The rest of the Lepidoptera is covered by aging datasets. The Global Butterfly Information System dataset (GloBIS/GART) may soon be updated. This covers the Pieridae and Papilionidae. I am working on a refresh for Gaden S. Robinson’s Tineidae dataset which was last updated in 2011. Even the Nepticuloidea (last updated in 2016) is urgently awaiting a planned update. All the rest comes from LepIndex.

The following table compares accepted species counts for the same taxa in different datasets. This is a crude metric – if large numbers of names that should be treated as synonyms are included as accepted species names, this may inflate numbers. However, these numbers show clearly that effort to clean up LepIndex data always leads to significant increases in record counts.

Total excl.
Comparison of accepted species counts for different Lepidoptera taxa between a) the last version of LepIndex imported into COL, b) Global Lepidoptera Index as of 2023-01-18, and c) versions curated in the last few years (year listed indicates date considered current) and considered nearly complete. Growth is shown as a percentage increase in the number of records since the older of LepIndex or GLI.

The COL version of LepIndex is missing names for taxa that had been sourced from other datasets prior to 2019. The total count provided for LepIndex uses GLI counts for these taxa – the total is therefore an overestimate, but the mean growth across these groups is at least 27%. Applying the same rate across all other Lepidoptera groups gives an estimate for the order of 181,608 accepted described species. There is reason to consider Geometridae an outlier since significant NHM work on the family preceded the 2011 version of LepIndex. Excluding Geometridae from the calculation raises the estimated percentage growth to 41%, giving an estimated species count of 195,565.

Revised versions are as follows: Nepticulidae and Opostegidae of the World (Oct 2016), Global Taxonomic Database of Gracillariidae (Jan 2022), GLI Elachistinae (Mar 2023), Catalogue of World Gelechiidae (Feb 2023), GLI Lecithoceridae (Mar 2023), Catalogue of the Alucitoidea of the World (Nov 2022), Catalogue of the Pterophoroidea of the World (Jan 2023), World Catalogue of the Tortricidae (, Dec 2018), Geometridae (pending update, 2022), Bombycoidea (pending update, 2022). The last two datasets will be added to COL once associated taxonomic catalogues have been published.

The table shows two calculated estimates for the current total number of described Lepidoptera species. I consider it highly likely that most remaining groups will expand at least 41% as gaps in LepIndex are addressed. Given the large amount of ongoing revisionary work in the Noctuoidea (42,941 species in GLI today), it seems reasonable that this popular group may have gaps as significant as those shown here for Bombycoidea, which would inflate the numbers much further. At a minimum, Catalogue of Life today is likely to be missing 40,000 described Lepidoptera species.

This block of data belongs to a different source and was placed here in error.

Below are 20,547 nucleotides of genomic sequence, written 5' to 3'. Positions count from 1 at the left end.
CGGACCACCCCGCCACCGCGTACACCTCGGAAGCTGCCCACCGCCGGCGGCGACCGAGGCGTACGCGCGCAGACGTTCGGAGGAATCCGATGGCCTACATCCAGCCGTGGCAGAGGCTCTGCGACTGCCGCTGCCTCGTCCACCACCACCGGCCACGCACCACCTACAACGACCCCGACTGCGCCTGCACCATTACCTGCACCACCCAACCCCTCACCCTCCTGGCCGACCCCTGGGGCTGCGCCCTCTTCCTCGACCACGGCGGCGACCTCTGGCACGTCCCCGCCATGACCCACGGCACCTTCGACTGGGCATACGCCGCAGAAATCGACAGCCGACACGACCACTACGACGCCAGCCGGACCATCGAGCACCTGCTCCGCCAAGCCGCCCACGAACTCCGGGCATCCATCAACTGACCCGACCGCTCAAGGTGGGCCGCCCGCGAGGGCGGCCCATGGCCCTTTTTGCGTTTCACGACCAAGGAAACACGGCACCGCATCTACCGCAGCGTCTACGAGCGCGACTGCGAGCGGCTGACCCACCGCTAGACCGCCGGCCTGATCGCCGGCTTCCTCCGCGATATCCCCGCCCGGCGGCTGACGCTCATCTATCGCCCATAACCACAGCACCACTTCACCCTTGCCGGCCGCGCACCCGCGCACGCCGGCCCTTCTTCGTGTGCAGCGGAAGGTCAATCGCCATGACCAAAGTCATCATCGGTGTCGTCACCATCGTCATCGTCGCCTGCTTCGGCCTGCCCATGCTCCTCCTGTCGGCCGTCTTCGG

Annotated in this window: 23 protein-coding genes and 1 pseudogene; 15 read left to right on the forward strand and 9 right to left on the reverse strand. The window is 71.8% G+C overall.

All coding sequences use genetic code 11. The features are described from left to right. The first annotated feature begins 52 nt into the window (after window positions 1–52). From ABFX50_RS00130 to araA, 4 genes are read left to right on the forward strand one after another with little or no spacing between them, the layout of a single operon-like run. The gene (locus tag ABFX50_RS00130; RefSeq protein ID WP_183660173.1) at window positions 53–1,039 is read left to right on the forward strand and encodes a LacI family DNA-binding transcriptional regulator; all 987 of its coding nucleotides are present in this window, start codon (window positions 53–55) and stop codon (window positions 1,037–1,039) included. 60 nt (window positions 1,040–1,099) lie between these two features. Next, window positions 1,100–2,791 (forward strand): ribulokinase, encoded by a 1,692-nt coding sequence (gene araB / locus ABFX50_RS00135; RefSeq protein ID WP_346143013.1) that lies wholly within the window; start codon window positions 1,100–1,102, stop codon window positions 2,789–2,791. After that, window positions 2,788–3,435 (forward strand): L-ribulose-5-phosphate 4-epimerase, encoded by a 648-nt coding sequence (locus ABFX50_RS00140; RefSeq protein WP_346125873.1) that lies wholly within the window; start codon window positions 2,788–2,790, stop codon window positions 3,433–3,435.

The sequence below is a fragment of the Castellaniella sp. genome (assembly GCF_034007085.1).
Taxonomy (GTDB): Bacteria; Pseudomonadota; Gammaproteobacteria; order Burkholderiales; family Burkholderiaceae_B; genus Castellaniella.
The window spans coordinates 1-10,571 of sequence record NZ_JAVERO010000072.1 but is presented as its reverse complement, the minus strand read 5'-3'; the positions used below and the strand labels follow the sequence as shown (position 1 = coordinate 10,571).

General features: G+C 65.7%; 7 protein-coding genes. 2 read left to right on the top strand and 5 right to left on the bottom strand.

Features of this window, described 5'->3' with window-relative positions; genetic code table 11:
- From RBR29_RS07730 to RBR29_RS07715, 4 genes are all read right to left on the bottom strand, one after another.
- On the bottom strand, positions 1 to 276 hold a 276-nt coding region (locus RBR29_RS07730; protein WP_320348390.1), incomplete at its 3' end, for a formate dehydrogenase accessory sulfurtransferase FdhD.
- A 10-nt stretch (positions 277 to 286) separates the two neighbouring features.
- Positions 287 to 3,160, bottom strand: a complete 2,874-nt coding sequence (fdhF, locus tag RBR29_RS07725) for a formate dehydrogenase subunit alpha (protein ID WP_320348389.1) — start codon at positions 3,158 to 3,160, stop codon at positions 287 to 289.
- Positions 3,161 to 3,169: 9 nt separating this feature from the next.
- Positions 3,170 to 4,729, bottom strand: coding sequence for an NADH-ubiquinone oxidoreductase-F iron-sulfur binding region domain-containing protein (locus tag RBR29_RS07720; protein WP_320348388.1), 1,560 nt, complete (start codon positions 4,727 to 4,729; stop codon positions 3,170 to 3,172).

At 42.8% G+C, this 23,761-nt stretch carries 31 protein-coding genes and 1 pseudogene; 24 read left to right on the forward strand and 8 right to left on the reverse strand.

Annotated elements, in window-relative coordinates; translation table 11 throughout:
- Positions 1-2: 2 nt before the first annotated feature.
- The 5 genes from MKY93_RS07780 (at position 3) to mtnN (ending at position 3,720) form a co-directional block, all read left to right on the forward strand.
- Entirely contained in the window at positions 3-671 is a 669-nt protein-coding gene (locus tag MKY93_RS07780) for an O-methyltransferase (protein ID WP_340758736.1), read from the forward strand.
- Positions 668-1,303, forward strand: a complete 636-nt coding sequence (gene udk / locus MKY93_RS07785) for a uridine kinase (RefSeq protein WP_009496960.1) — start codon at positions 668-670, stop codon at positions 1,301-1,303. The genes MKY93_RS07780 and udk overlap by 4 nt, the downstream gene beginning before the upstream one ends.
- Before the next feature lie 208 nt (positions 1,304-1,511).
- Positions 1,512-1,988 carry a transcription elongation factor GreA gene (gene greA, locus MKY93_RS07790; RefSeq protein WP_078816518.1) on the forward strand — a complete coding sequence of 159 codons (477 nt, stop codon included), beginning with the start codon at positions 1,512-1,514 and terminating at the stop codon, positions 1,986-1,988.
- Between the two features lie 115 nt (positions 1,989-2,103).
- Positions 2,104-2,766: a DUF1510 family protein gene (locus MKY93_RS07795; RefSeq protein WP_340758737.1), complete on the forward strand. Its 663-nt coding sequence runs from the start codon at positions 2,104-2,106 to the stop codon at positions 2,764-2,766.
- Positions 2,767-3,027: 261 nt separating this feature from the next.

I would note too that many I found for Elachistinae that LepIndex lacked many 19th century European and British names. Some of these are significant omissions, for example names from Haworth, Hübner and Herrich-Schäffer, including the currently accepted name for the widespread species Elachista freyerella (Hübner, 1825) (with hundreds of records in GBIF). Although the NHM card index was maintained into the 1990s, modern publications begin to disappear even from early in the 1980s.

I feel even more than before the need to make the scale of the challenge much more public and for COL to become more proactive in finding and promoting new ways for content to be edited. A traffic-light system for coverage and quality for each taxon would be a big step forward.

Araba Bioscan

Araba Bioscan SLAM 3-10 February 2023

Araba Bioscan Lepidoptera

Lepidoptera Barcoding in Araba Bioscan


Araba Bioscan is a project to improve understanding of arthropod (mostly insect) diversity at a single location, a suburban garden in Aranda, ACT close to open natural (dry sclerophyll) areas, including Black Mountain. This is one of the most intensively studied areas for insects in all of Australia, since the Australian National Insect Collection (ANIC) is located beside the Black Mountain reserve.

DNA barcoding

The project collected weekly samples from 23 October 2020 to 29 October 2022 in a Malaise trap. Further samples have been collected since 22 January 2023 using a SLAM trap. The ongoing effort is focused on identifying and documenting some less well-recorded groups, particularly ichneumonid wasps.

Samples from the first year were sent to the Centre for Biodiversity Genomics (CBG) in Guelph, ON, where 8,838 selected insects and other arthropods were extracted and imaged and their DNA barcodes were sequenced. This selection included:

  • 83 spiders (order Araneae)
  • 43 mites (subclass Acari)
  • 428 springtails (class Collembola)
  • 8 millipedes (class Diplopoda)
  • 32 cockroaches/termites (order Blattodea)
  • 274 beetles (order Coleoptera)
  • 4035 flies (order Diptera)
  • 924 true bugs (order Hemiptera)
  • 1573 wasps/bees/ants (order Hymenoptera)
  • 1138 moths/butterflies (order Lepidoptera)
  • 1 mantis (order Mantodea)
  • 64 lacewings (order Neuroptera)
  • 6 crickets/grasshoppers (order Orthoptera)
  • 183 barkflies (order Psocodea)
  • 1 twisted-wing insect (order Strepsiptera)